This strange, yet important essence of their mysteries, I made every enquiry about; but got no further information of, than what I could learn by my eyes, at the distance at which I saw it, and from the silent respect which I saw paid to it. I tried with the doctors, and all of the fraternity answered me, that that was "great-medicine," assuring me that it "could not be told." So I quieted my curiosity as well as I could, by the full conviction that I had a degree or two yet to take before I could fathom all the arcana of Indian superstitions; and that this little, seemingly wonderful, relic of antiquity, symbol of some grand event, or "secret too valuable to be told," might have been at last nothing but a silly bunch of strings and toys, to which they pay some great peculiar regard; giving thereby to some favorite Spirit or essence an ideal existence, and which, when called upon to describe, they refuse to do so, calling it "Great Medicine" for the very reason that there is nothing in it to reveal or describe.
Immediately under the little frame or scaffold described, and
on the floor of the lodge was placed a knife, and by the side of it a bundle of
splints or skewers, which were kept in readiness for the infliction of the
cruelties directly to be explained. There were seen also, in this stage of the
affair, a number of cords of rawhide, hanging down from the top of the lodge,
and passing through its roof, with which the young men were to be suspended by
the splints passed through their flesh, and drawn up by men placed on the top of
the lodge for the purpose, as will be described in a few moments.
There were also four articles of great veneration and importance lying on the floor of the lodge, which were sacks, containing in each, some three or four gallons of water. These also were objects of superstitious regard, and made with great labor and much ingenuity ; each one of them being constructed of the skin of the buffalo's neck, and most elaborately sewed together in the form of a large tortoise lying on its back, with a bunch of eagle's quills appended to it as a tail; and each of them haying a stick, shaped like a drum-stick, lying on them, with which, in a subsequent stage of these ceremonies, as will be seen, they are beaten upon by several of their mystery-men, as a part of the music for their strange dances and mysteries. By the side of these sacks which they call Eeh-teeh-ka are two other articles of equal importance, which they call Eeh-na-dee (rattles), in the form of a gourd-shell made also of dried skins, and used at the same time as the others, in the music (or rather noise and din) for their dances, &c.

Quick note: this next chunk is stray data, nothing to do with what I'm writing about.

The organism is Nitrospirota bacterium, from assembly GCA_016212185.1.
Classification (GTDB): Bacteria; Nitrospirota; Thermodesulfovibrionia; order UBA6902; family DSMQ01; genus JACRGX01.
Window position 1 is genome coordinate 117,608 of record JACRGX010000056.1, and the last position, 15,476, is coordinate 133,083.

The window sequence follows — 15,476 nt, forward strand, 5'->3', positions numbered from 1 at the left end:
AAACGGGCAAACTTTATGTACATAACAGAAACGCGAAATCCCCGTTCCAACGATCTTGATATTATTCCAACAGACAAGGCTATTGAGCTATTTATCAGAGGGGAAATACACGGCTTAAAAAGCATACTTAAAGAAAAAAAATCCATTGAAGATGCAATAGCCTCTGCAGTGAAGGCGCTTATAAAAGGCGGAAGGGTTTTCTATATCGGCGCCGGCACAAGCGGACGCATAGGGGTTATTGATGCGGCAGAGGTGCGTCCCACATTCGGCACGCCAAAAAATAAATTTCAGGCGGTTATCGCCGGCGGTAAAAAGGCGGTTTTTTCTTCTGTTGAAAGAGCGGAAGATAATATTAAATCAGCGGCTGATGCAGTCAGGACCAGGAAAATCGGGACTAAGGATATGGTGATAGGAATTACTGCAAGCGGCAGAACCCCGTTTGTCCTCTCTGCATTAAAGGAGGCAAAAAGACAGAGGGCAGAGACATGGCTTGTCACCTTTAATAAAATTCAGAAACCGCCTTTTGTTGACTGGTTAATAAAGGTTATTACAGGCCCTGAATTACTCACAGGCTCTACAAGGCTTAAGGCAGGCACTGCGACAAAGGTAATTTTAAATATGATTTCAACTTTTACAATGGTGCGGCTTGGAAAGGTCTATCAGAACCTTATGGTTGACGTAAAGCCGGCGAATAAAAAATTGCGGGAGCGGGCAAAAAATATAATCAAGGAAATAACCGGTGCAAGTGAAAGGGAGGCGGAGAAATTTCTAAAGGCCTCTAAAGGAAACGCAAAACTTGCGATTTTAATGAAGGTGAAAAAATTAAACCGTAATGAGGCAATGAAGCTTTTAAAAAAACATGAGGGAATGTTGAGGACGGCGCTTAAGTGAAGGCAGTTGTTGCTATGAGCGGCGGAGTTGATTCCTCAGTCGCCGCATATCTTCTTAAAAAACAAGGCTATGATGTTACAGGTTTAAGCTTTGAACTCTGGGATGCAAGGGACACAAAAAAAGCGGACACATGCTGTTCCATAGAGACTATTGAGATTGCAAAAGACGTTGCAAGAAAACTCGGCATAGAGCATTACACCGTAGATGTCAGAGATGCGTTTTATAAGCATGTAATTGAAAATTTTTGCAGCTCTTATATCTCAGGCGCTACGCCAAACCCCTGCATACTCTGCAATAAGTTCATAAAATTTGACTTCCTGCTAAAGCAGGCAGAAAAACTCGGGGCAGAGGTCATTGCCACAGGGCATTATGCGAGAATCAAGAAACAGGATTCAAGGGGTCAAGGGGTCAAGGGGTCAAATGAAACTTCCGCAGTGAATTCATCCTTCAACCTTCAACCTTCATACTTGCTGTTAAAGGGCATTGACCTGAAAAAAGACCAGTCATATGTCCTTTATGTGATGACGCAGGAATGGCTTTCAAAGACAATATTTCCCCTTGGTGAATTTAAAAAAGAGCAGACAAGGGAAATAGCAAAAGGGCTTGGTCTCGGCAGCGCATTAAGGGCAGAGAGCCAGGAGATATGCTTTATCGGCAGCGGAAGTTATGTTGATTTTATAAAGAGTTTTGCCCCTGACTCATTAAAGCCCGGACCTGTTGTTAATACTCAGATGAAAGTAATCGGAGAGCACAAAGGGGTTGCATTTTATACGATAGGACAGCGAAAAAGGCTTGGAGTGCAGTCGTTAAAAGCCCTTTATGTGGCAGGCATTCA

These four sacks of water have the appearance of very great antiquity; and by enquiring of my very ingenious friend and patron, the medicine-man after the ceremonies were over, he very gravely told me, that "those four tortoises contained the waters from the four quarters of the world—that these waters had been contained therein ever since the settling down of the waters!" I did not think it best to advance any argument against so ridiculous a theory, and therefore could not even enquire or learn, at what period they had been instituted, or how often, or on what occasions, the water in them had been changed or replenished.
I made several propositions, through my friend Mr. Kipp, the trader and interpreter, to purchase one of these strange things by offering them a very liberal price; to which I received in answer that these, and all the very numerous articles used in these ceremonies, being a society property were medicine, and could not be sold for any consideration; so I abandoned all thoughts of obtaining anything, except what I have done by the medicine operation of my pencil, which was applied to everything, and even upon that they looked with decided distrust and apprehension, as a sort of theft or sacrilege.